The long-term objective of this research program is to elucidate the structure, mechanism of action and regulation of enzymes involved in fatty acid biosynthesis. Animal cells have two distinct systems for the biosynthesis of fatty acids; the cytosolic and the mitochondrial fatty acid synthases (FASs). The long-term goal of the Smith laboratory is the characterization of these two systems and clarification of their respective roles in metabolism.
In the cytosolic FAS, all of the enzymes required to convert malonyl-CoA to long-chain fatty acid are integrated in to a single, multifunctional polypeptide chain of 2500 amino acids. The amount of FAS present in animal cells is regulated in a tissue specific manner by dietary and hormonal factors. Recently, this protein has been identified as a target for the development of novel therapeutic agents for the treatment of obesity and cancer. The Smith laboratory was the first to determine the complete amino acid sequence of an animal FAS, to map the intron-exon organization of the FAS gene and to develop an expression system for the production of recombinant FAS and mutants thereof. Currently, work is focused on deciphering the structure organization of the whole complex, as well as individual catalytic components, and determining how these components cooperate with each other to form the fatty acid product.
In recent years, analysis of sequence information from the human genome project has revealed that animals most likely contain a second system for fatty acid synthesis; this one located in the mitochondria. The Smith laboratory is attempting to identify the components of the human mitochondrial FAS system and already has cloned and characterized several of the enzymes involved. In contrast to the cytosolic FAS, components of the mitochondrial system exist as separate, freestanding proteins that resemble more closely their counterparts in prokaryotes. Exactly why animals require a second system for fatty acid synthesis, exclusively in the mitochondria, is yet to be established. The working hypothesis is that the system may provide a key precursor for the production of lipoic acid, which is essential for mitochondrial function, as well as longer chain fatty acids required for the repair of mitochondrial membrane phospholipids.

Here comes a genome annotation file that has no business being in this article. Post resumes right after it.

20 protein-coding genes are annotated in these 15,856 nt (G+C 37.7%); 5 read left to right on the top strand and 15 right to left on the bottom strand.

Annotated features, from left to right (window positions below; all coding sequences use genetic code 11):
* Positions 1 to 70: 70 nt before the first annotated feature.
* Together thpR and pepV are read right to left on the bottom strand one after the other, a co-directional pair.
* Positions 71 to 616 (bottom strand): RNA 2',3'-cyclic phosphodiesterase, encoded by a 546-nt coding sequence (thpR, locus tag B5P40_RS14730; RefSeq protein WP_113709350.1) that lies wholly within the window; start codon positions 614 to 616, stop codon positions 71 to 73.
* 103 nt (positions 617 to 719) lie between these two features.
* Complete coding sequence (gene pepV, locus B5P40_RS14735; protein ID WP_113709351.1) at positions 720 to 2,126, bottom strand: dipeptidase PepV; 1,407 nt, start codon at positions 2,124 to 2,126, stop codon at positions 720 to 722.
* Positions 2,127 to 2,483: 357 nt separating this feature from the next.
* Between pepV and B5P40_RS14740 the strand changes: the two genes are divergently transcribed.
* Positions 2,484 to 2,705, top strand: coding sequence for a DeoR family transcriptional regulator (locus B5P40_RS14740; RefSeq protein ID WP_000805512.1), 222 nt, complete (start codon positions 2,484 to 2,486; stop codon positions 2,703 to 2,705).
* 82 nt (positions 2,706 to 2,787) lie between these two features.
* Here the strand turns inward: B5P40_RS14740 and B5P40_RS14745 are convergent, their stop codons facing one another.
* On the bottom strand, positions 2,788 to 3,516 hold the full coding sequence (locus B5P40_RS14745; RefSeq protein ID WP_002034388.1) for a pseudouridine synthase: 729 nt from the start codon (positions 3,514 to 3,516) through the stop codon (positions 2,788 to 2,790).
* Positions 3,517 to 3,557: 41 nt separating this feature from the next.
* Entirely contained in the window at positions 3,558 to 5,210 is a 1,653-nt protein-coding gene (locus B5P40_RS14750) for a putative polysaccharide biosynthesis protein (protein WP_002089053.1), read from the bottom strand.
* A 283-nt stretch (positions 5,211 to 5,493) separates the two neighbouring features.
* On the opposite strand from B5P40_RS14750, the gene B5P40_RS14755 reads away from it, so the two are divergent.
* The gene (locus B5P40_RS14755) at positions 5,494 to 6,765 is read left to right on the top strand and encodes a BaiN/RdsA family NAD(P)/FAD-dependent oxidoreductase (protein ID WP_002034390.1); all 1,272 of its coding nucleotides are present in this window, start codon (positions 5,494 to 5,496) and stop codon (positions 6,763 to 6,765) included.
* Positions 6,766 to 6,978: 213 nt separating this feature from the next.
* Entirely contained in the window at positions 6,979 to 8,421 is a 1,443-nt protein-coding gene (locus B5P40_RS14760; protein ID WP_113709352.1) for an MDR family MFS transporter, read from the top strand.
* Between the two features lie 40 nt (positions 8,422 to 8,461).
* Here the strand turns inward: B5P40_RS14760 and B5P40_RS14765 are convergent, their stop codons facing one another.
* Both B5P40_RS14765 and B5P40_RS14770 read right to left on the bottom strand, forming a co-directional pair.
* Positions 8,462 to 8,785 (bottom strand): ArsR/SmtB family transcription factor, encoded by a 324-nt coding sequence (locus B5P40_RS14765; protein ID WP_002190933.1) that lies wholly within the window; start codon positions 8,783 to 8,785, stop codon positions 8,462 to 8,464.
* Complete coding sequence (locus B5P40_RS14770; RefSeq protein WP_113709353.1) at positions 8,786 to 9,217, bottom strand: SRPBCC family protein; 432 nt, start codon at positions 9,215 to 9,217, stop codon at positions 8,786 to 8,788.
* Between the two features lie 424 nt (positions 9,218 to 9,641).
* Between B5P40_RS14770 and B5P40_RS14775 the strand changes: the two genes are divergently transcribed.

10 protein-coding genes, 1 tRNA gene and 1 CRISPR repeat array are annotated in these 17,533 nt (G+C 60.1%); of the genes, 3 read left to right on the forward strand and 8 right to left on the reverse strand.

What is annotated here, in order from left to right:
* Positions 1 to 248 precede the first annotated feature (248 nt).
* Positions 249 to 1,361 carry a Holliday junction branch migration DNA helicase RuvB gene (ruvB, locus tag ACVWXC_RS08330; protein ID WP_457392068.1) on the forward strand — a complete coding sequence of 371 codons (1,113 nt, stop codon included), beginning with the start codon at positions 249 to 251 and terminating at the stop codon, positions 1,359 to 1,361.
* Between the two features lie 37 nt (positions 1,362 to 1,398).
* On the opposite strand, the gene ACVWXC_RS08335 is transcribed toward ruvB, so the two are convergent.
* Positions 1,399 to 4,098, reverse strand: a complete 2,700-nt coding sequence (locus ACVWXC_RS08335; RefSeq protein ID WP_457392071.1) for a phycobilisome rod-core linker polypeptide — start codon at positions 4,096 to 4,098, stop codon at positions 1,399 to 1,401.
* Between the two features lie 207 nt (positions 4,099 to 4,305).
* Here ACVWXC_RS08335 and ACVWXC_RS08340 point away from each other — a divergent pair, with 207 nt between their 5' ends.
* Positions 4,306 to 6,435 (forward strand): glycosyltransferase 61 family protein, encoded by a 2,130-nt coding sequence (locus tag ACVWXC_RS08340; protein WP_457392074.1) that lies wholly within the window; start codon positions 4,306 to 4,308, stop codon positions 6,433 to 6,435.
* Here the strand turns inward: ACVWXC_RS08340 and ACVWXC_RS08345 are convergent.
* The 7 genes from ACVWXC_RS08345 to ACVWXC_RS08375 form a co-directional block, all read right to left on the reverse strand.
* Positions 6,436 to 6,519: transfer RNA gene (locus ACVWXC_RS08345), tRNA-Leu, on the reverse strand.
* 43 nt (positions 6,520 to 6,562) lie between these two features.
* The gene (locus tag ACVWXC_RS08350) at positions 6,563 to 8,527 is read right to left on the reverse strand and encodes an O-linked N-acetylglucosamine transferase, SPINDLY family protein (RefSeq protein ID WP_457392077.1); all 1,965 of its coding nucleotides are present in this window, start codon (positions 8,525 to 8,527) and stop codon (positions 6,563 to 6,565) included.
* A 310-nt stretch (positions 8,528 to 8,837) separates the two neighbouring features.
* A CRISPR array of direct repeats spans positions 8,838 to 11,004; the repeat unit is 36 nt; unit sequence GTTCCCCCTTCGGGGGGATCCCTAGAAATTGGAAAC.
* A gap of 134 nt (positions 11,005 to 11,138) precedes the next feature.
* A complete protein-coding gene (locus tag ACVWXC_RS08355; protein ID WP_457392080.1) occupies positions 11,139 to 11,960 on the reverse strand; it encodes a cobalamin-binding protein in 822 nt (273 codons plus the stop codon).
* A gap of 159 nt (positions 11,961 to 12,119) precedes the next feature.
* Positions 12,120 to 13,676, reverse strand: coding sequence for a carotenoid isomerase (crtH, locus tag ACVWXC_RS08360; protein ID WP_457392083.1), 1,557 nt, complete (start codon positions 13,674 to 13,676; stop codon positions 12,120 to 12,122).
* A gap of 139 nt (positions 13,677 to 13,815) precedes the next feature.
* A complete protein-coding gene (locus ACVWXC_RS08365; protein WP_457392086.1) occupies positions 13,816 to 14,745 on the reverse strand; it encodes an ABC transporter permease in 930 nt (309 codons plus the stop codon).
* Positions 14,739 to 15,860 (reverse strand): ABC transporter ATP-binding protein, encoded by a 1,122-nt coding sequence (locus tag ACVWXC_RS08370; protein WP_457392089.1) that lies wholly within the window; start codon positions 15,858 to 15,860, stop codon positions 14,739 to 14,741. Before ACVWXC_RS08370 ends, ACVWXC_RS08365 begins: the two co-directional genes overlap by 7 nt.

Dr. Stuart Smith was educated in England, receiving B.Sc and Ph.D degrees in Biochemistry at the University of Birmingham. He performed postdoctoral studies in Jerusalem before coming to CHORI in 1967. He was awarded an Established Investigatorship from the American Heart Association in 1973 and in 1980 was awarded a D.Sc degree from the University of Birmingham in recognition for his work in lipid metabolism. He was the recipient of a Career Scientific Achievement Award from CHO in 2000.